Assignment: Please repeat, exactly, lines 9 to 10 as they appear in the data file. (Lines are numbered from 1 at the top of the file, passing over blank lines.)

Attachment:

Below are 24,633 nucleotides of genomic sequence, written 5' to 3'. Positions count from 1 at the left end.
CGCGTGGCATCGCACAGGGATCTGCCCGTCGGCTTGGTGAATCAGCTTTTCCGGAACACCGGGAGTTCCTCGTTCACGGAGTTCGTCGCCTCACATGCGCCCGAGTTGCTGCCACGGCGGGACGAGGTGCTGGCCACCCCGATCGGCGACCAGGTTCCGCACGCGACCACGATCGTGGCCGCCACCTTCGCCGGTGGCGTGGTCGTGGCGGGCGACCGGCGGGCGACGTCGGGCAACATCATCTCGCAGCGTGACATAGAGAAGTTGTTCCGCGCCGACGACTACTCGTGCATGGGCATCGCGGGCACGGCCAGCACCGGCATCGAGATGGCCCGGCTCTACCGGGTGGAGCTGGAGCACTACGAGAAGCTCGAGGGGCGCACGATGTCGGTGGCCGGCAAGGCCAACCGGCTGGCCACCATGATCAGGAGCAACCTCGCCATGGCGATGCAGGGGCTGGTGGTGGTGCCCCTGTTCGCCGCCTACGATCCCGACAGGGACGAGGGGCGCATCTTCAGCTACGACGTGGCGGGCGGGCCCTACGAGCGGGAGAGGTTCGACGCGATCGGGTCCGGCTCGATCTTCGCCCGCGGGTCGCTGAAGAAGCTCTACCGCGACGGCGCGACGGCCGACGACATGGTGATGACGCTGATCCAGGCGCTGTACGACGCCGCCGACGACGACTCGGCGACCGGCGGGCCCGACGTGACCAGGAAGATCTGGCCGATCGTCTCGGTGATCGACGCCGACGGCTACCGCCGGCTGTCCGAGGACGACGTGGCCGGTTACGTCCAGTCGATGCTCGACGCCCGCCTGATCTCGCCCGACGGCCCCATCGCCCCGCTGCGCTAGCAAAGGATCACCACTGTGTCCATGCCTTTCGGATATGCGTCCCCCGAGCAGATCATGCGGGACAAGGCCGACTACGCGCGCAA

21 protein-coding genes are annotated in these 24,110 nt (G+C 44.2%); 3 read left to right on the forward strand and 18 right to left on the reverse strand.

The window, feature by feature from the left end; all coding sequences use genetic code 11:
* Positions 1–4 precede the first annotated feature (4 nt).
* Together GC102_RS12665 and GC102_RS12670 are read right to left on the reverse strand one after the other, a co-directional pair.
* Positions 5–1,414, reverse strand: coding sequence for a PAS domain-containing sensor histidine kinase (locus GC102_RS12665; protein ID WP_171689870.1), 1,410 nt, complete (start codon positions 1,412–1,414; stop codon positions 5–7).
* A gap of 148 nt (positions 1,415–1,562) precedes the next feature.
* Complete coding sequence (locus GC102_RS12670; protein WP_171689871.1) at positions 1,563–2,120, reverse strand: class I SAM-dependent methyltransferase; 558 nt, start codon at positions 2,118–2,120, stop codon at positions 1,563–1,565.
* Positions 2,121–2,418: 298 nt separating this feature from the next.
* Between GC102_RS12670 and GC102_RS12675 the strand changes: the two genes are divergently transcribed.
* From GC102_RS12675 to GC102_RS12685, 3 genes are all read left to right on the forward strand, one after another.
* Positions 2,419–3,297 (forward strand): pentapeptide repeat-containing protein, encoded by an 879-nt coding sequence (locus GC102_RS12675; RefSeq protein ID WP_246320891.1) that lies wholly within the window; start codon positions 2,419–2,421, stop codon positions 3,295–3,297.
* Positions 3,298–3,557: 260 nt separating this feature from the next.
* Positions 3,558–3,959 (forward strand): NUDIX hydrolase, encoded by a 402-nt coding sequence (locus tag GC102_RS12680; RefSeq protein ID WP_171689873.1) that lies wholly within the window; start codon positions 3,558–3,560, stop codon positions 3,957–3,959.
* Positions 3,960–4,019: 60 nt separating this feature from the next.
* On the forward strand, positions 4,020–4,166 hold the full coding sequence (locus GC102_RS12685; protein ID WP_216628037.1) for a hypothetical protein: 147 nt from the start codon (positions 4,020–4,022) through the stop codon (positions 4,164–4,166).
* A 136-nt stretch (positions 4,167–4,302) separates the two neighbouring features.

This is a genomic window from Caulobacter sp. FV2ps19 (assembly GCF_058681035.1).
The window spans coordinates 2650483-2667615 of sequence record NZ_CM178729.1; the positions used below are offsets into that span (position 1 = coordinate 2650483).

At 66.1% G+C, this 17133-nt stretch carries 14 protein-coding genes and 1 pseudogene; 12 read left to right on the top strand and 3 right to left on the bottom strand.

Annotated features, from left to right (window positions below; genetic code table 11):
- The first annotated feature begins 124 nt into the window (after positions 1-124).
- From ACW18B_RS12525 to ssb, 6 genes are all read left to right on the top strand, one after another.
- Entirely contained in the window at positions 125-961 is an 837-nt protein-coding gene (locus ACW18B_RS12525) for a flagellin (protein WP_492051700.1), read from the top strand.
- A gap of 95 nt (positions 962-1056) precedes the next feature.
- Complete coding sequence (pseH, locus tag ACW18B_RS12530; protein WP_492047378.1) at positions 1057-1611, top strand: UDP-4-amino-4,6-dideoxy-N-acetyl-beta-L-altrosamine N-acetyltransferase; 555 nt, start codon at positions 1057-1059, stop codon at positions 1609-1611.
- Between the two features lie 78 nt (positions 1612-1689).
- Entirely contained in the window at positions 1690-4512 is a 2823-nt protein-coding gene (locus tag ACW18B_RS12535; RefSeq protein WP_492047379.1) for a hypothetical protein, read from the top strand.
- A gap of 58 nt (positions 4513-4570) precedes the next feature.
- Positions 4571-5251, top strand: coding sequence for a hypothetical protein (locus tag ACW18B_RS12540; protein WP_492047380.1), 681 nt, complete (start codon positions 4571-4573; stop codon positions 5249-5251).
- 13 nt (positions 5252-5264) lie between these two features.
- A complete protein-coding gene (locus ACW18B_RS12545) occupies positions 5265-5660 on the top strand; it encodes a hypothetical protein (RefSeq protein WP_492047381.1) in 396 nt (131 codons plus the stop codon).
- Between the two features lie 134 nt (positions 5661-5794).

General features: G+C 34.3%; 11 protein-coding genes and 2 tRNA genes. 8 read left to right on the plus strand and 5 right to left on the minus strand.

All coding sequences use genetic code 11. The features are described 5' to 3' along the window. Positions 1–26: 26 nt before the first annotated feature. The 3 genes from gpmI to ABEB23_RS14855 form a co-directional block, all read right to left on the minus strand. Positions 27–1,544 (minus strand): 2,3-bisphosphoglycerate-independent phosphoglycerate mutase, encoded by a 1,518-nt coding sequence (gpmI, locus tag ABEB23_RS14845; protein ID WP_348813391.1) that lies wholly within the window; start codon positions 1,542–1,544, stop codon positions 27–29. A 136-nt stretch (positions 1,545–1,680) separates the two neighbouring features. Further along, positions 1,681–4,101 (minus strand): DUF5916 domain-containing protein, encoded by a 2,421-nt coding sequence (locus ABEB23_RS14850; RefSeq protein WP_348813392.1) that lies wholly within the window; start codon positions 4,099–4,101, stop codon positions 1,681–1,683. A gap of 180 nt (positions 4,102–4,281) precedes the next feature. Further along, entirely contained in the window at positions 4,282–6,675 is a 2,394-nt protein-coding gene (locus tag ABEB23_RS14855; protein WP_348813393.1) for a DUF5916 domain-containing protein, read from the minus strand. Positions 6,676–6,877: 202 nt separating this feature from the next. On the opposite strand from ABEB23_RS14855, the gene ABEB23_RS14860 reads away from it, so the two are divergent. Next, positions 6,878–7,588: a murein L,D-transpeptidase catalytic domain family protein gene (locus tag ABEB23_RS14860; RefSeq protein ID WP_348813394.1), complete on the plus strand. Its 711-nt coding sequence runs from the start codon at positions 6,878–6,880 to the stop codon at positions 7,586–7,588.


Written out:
* Complete coding sequence (locus GC102_RS12670; protein WP_171689871.1) at positions 1,563–2,120, reverse strand: class I SAM-dependent methyltransferase; 558 nt, start codon at positions 2,118–2,120, stop codon at positions 1,563–1,565.
* Positions 2,121–2,418: 298 nt separating this feature from the next.